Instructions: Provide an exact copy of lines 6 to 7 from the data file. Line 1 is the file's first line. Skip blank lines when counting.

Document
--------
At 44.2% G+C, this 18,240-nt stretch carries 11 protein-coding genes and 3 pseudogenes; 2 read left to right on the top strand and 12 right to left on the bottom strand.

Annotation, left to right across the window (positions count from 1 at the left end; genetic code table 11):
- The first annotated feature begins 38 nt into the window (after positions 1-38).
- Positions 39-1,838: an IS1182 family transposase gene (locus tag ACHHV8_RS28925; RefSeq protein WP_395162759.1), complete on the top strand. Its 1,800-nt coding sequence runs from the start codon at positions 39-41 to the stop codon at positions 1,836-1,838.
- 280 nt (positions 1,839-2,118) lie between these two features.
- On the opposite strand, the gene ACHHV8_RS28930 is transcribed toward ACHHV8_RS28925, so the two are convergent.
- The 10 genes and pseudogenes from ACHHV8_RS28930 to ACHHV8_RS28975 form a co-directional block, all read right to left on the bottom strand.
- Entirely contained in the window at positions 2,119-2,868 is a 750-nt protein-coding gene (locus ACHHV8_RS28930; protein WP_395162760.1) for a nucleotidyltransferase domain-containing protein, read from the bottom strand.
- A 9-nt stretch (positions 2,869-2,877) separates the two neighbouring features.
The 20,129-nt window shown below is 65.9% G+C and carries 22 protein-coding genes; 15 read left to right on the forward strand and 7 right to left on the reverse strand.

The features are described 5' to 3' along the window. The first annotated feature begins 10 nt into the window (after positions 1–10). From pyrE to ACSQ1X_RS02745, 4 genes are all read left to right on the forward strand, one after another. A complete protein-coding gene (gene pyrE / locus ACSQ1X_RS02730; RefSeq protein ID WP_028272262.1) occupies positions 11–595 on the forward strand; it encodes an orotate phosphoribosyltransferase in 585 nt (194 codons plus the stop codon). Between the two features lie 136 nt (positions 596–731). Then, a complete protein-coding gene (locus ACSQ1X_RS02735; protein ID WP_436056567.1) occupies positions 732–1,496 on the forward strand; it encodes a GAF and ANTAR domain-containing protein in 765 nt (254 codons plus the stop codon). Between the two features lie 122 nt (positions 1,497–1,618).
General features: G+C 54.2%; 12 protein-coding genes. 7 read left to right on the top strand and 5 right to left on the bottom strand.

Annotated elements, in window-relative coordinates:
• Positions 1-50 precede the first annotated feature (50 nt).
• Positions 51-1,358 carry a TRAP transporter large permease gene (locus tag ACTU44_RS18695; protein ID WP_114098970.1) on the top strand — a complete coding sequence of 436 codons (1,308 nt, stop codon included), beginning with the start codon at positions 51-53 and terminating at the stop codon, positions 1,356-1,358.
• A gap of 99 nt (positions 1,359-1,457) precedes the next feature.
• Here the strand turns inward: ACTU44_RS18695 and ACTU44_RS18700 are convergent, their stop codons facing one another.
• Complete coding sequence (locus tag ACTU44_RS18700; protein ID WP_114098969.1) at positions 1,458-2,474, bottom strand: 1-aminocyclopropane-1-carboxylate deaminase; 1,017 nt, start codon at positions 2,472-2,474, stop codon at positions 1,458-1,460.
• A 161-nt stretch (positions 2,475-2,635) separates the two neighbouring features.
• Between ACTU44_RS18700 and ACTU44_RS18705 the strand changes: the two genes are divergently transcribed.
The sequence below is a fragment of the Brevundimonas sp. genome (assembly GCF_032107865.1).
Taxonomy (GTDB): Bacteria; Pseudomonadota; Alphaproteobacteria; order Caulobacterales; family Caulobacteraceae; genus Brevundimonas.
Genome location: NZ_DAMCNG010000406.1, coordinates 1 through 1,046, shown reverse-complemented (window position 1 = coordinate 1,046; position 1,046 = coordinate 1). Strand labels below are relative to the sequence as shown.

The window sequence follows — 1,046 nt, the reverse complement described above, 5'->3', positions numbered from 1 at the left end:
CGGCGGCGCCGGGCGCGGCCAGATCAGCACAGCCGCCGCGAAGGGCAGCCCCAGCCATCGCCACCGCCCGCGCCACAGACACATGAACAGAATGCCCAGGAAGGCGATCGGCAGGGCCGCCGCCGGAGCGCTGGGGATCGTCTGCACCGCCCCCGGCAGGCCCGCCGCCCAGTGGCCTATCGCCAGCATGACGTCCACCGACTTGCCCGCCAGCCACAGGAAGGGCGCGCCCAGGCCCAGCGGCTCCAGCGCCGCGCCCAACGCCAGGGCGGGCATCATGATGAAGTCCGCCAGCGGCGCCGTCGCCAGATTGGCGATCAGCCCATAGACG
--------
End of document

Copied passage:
- On the opposite strand, the gene ACHHV8_RS28930 is transcribed toward ACHHV8_RS28925, so the two are convergent.
- The 10 genes and pseudogenes from ACHHV8_RS28930 to ACHHV8_RS28975 form a co-directional block, all read right to left on the bottom strand.